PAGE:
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Fincash » Marginal Cost of Production

Marginal Cost of Production

Updated on February 20, 2024 , 3512 views

What is the Marginal Cost of Production?

The marginal cost of production is defined as the changes in the total cost that occurs when you manufacture another unit. In order to obtain the marginal cost of production, you are supposed to divide the total changes in the cost of production by the total production units. The main reason why people calculate the marginal cost is that it helps them determine the time when the company can reach Economies of Scale.

Marginal Cost of Production

The company can earn a profit when the cost of production for an extra unit is comparatively lower than the per-unit price of the same commodity. It is quite common for manufacturers to calculate the cost of production of another unit of the same commodity. This is done to determine the expenses on the additional unit as well as the Income from that unit.

Fixed and Variable Costs

For example, if an organization decides to build a new factory to increase the level of production, then the cost you pay to establish this factory will be considered the marginal cost.

The marginal cost usually differs with the quantity of the goods manufactured. As mentioned above, the primary purpose of calculating the marginal cost of production is to bring the production level up to the Marginal Revenue. In other words, this calculation helps companies maximize their profits to a level where the marginal cost of the product is equal to the marginal revenue. If the production goes beyond this level, then this cost will be higher than the revenues you generate from the production.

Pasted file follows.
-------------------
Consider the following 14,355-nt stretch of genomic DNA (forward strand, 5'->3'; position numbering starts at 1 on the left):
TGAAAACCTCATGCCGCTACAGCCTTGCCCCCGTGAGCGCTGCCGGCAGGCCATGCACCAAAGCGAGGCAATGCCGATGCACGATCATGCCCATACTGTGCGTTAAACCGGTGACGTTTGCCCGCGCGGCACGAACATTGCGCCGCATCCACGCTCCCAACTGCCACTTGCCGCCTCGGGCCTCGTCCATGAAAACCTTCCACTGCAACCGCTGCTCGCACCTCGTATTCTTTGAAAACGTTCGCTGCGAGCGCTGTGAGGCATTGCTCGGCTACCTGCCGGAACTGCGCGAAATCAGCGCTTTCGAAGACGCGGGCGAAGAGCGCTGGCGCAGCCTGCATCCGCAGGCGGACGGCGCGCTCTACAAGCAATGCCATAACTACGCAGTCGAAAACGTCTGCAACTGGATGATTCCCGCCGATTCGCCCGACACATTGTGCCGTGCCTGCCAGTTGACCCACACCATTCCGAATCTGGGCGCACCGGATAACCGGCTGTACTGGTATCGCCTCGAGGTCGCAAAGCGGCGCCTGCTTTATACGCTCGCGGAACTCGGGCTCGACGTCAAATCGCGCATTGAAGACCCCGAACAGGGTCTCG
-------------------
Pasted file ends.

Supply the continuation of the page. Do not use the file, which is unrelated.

It is important to note that the cost of production includes both variable and fixed costs. The latter remains stable even if there is fluctuation in the production quantities. Variable cost, on the other hand, changes with the fluctuation in the output levels. The variable cost of the product will be higher as you produce more units of this product.

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Example

Let’s understand the concept with an example. Suppose you work in a company that produces hats. Each new unit of the hat needs plastic and fabric worth INR 50. The factory you work at pays INR 50,000 as the Fixed Cost every month. Here, the plastic and fabric will be the variable cost as it will change with the level of production. The rental payment for equipment, building, and other plants will be the fixed cost that is spread out across different units of hats. The more hats you produce, the higher the variable cost will be. That’s because you will need more plastic and fabric for additional units.

If the factory fails to produce the additional units of hats with the current equipment and machinery, then you are going to need to add the extra cost of machinery to the marginal cost of production. Suppose you managed to produce up to 1499 units of a product and needed new machinery of INR 5,00,000 for the 1500th unit, you are going to need to add this cost to the marginal cost of production.

Disclaimer:
All efforts have been made to ensure the information provided here is accurate. However, no guarantees are made regarding correctness of data. Please verify with scheme information document before making any investment.
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